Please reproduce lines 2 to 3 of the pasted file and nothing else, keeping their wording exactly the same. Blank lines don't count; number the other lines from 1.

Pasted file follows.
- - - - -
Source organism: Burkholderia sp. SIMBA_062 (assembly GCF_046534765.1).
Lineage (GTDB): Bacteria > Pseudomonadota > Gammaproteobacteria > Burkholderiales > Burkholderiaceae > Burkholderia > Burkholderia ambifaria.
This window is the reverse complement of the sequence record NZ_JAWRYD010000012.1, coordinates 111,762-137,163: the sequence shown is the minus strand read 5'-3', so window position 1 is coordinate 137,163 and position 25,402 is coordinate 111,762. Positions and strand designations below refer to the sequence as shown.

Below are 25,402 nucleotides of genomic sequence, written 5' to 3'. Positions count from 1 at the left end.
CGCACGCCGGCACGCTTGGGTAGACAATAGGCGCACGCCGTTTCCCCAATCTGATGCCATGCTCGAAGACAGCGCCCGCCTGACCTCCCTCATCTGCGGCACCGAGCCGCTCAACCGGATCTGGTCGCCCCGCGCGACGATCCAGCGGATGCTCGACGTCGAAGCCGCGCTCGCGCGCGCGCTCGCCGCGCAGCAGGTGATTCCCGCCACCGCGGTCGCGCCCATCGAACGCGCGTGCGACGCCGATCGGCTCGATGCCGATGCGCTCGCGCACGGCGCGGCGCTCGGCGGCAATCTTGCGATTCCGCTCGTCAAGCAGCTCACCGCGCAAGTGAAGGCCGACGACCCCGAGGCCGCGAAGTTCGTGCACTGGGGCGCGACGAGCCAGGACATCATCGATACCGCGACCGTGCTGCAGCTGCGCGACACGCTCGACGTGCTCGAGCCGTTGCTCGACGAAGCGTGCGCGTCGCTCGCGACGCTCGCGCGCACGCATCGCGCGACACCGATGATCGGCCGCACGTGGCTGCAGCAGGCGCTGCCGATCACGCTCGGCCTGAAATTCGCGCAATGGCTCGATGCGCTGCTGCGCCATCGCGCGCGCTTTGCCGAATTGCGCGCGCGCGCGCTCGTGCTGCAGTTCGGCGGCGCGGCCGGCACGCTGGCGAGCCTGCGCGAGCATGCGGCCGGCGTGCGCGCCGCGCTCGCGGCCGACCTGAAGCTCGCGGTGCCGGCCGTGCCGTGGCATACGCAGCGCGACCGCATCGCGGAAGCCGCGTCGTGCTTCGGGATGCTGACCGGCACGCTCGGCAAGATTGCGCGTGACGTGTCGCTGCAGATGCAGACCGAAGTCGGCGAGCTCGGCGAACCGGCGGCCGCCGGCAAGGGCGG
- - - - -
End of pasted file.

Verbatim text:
Lineage (GTDB): Bacteria > Pseudomonadota > Gammaproteobacteria > Burkholderiales > Burkholderiaceae > Burkholderia > Burkholderia ambifaria.
This window is the reverse complement of the sequence record NZ_JAWRYD010000012.1, coordinates 111,762-137,163: the sequence shown is the minus strand read 5'-3', so window position 1 is coordinate 137,163 and position 25,402 is coordinate 111,762. Positions and strand designations below refer to the sequence as shown.